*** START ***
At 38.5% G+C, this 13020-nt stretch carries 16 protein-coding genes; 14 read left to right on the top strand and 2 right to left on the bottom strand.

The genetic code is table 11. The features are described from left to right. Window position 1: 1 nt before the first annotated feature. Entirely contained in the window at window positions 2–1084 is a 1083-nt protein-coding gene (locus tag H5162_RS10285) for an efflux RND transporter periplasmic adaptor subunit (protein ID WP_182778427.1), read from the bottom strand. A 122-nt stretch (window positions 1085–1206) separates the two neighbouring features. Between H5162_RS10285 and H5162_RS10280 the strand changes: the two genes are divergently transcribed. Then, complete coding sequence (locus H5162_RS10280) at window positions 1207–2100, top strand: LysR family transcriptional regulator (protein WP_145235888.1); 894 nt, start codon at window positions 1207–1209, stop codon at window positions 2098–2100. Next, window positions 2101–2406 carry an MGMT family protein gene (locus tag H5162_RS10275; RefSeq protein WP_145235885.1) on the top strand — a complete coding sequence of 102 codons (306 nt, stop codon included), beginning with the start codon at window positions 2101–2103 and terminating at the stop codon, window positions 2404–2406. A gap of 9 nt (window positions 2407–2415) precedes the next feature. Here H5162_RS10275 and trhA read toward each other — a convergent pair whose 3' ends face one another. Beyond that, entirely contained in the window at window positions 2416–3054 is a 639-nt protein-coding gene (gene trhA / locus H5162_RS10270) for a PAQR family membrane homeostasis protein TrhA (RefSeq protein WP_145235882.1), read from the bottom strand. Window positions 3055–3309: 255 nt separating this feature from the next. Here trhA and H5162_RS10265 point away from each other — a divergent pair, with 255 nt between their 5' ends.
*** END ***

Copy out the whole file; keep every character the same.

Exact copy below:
At 38.5% G+C, this 13020-nt stretch carries 16 protein-coding genes; 14 read left to right on the top strand and 2 right to left on the bottom strand.

The genetic code is table 11. The features are described from left to right. Window position 1: 1 nt before the first annotated feature. Entirely contained in the window at window positions 2–1084 is a 1083-nt protein-coding gene (locus tag H5162_RS10285) for an efflux RND transporter periplasmic adaptor subunit (protein ID WP_182778427.1), read from the bottom strand. A 122-nt stretch (window positions 1085–1206) separates the two neighbouring features. Between H5162_RS10285 and H5162_RS10280 the strand changes: the two genes are divergently transcribed. Then, complete coding sequence (locus H5162_RS10280) at window positions 1207–2100, top strand: LysR family transcriptional regulator (protein WP_145235888.1); 894 nt, start codon at window positions 1207–1209, stop codon at window positions 2098–2100. Next, window positions 2101–2406 carry an MGMT family protein gene (locus tag H5162_RS10275; RefSeq protein WP_145235885.1) on the top strand — a complete coding sequence of 102 codons (306 nt, stop codon included), beginning with the start codon at window positions 2101–2103 and terminating at the stop codon, window positions 2404–2406. A gap of 9 nt (window positions 2407–2415) precedes the next feature. Here H5162_RS10275 and trhA read toward each other — a convergent pair whose 3' ends face one another. Beyond that, entirely contained in the window at window positions 2416–3054 is a 639-nt protein-coding gene (gene trhA / locus H5162_RS10270) for a PAQR family membrane homeostasis protein TrhA (RefSeq protein WP_145235882.1), read from the bottom strand. Window positions 3055–3309: 255 nt separating this feature from the next. Here trhA and H5162_RS10265 point away from each other — a divergent pair, with 255 nt between their 5' ends.